INTERVIEW: “The weekend’s protests were the Russian peoples’, not the opposition’s” – Maxim Reznik
Western Balkans citizens legally resident in EU equal to 14% of region’s population
International Ice Hockey Federation (IIHF) has stripped Belarus of the right to hold the World Championship this year
Alexei Navalny arrested on arrival as he returns home
Russia's NorNickel adopts blockchain for supply chain management
Russia goes ahead with eSIM technology
Russia's retailer X5 Group posts 13% sales growth in 4Q20
National Bank of Ukraine retains a key policy rate at 6%, the outlook of the CPI deteriorates
Western Balkans and Ukraine urged to scrutinise coal subsidies
Oligarchs trying to derail Ukraine’s privatisation programme, warns the head of Ukraine’s State Property Fund
VISEGRAD BLOG: Central Europe's populists need a new strategy for Biden
LONG READ: The oligarch problem
OUTLOOK 2021 Lithuania
EBRD says loan to Estonia’s controversial Porto Franco project was never disbursed
Czech MPs pass protectionist food law in violation of EU rules
M&A in Central and Eastern Europe fell 16% in value in 2020, says CMS report
Hungarian vehicle makers hit by supply chain shortage
COVID-19 and Trump’s indifference helped human rights abusers in 2020
Polish industrial production continues boom in December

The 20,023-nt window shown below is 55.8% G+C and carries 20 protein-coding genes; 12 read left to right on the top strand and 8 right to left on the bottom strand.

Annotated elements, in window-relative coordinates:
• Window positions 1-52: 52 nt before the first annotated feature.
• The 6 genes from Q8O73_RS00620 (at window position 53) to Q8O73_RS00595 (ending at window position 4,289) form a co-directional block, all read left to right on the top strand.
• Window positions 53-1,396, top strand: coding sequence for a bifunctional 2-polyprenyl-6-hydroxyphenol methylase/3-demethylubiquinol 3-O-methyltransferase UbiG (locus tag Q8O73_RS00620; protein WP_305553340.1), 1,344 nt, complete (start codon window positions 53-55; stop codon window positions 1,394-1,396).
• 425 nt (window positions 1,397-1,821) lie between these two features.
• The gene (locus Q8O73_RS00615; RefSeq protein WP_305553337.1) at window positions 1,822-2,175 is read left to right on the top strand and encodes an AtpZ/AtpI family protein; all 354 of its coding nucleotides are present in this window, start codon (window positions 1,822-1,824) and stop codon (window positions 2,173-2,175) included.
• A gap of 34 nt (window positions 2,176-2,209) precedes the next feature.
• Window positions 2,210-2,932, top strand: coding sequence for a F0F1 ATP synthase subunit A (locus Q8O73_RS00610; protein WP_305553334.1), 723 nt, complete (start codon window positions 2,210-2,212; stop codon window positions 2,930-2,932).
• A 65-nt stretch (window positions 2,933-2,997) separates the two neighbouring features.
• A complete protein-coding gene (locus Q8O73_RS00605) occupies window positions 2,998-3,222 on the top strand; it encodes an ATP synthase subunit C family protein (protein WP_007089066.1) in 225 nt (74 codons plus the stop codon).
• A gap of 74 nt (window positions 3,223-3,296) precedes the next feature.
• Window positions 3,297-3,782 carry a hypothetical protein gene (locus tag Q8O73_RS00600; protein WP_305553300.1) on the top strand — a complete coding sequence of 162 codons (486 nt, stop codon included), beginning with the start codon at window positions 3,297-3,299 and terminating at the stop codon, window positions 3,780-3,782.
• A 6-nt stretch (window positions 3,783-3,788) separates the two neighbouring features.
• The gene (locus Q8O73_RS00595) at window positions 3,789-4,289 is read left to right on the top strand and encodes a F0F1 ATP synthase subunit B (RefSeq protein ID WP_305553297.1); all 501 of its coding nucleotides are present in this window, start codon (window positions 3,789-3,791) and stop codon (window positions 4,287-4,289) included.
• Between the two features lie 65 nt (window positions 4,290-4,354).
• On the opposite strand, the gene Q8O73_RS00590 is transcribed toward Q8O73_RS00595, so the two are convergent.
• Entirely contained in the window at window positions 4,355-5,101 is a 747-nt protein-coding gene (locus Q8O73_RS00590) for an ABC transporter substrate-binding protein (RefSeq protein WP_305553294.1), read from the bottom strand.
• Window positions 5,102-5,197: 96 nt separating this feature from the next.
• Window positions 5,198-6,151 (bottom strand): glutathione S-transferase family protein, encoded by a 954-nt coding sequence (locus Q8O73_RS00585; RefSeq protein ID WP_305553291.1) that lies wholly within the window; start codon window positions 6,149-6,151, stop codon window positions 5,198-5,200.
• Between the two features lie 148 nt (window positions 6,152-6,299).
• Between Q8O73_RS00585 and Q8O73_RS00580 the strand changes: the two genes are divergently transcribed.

OUTLOOK 2021 Poland
OUTLOOK 2021 Slovakia
BRICKS & MORTAR: Rosier future beckons for CEE retailers after year of change and disruption
FDI inflows to CEE down 58% in 1H20 but rebound expected
Pandemic pushes public debt close to 80% of GDP in Albania and Montenegro
BALKAN BLOG: Superstition and resentment surround vaccination plans
Albania needs reforms for e-commerce to thrive, says World Bank
Bosnia's exports in 2020 amounted to BAM10.5bn, trade deficit to BAM6.3bn
Retailers and restaurant owners threaten protests in Bulgaria if reopening is delayed
Bulgaria's Biodit first company to IPO on new BEAM market
Bulgaria’s government considers gradual easing of COVID-related restrictions
Spring lockdown caused spike in online transactions in Croatia
ING: Growth in the Balkans: from zero to hero again?
Labour demand down 28% y/y in Croatia in 2020
Kosovo’s biggest opposition party risks being unable to run in general election
OUTLOOK 2021 Moldova
Storming parliaments: New Europe's greatest hits
World Bank revises projection for Moldova’s 2020 GDP decline to 7.2%
Montenegro’s special prosecution probes finance minister over €750mn Eurobond issue
North Macedonia plans to cut personal income tax in IT sector to zero in 2023
Romania government to pursue “ambitious” timetable for justice reforms
Private finance mobilised by development banks up 9% to $175bn in 2019
OUTLOOK 2021 Romania
BALKAN BLOG: US approach to switch from quick-fix dealmaking to experience and cooperation
Slovenia’s economic sentiment indicator up 2.2 pp m/m in January
Slovenia lost €10bn by neglecting wood industry for decades